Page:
An enhanced view of a real-world environment, using technology to supplement a normal view with additional content that enhances the experience.
Augmented reality (AR) is growing rapidly and is used in many fields, including publishing, translation, and education. Content strategy for augmented reality is critical for displaying the right content in the right place at the right time.
Augmented reality (AR) is becoming a common delivery mechanism for content. AR displays information about the environment as an overlay to an ordinary experience. Reality can be augmented on a variety of devices, including computers, eyeglasses such as Google Glass, and handheld devices such as mobile phones and tablets. Examples of AR apps for mobile devices include Blippar, Wikitude, and Layar.
Augmented reality is growing rapidly. In 2014, over 864 million cell phones will be AR enabled. By 2020, 103 million automobiles will contain AR technology. By the end of 2016, AR is expected to bring in as much as $600 billion USD in revenue. Augmented reality is influencing fields such as publishing, translation, task support, repair, workplace, accessibility, medical, military, navigation, sports, automotive, architecture, construction, education, games, art, shopping, and tourism.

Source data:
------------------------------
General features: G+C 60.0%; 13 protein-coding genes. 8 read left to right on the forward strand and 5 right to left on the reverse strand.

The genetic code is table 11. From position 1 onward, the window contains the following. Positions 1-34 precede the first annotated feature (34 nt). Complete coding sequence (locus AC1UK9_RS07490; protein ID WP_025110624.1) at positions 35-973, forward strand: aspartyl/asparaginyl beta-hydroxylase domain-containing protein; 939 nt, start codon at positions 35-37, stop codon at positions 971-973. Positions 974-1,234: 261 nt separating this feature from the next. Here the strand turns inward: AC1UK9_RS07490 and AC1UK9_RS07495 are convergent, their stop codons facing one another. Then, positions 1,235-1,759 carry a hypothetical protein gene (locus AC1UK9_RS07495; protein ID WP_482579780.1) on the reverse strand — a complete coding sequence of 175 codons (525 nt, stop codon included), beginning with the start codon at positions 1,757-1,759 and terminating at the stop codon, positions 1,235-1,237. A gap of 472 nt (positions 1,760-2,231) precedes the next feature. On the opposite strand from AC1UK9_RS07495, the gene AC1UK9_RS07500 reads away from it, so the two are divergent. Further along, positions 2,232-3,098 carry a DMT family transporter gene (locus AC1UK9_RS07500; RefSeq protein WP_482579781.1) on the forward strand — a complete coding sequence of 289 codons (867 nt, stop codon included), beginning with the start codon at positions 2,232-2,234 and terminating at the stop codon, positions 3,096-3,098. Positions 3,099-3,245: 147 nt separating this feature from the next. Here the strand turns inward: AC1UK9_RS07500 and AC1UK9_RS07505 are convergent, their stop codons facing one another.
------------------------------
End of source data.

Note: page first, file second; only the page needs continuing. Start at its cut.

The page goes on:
In publishing, AR is making an impact by enhancing and even replacing publications. AR is increasingly used in newspapers in North America, Europe, and Asia, including Los Angeles Times, Le Figaro, and The Times of India. IKEA’s 2014 catalog lets users preview furniture in their room before buying. And Audi announced that the owner’s manual for its 2015 A3 model will be replaced with an augmented reality app that runs on mobile devices.
Content strategists must plan for AR implementations and understand how to integrate content in AR apps. Considerations include providing content that is tagged with appropriate metadata, easily refreshed, device-independent, and provided on demand in the correct format.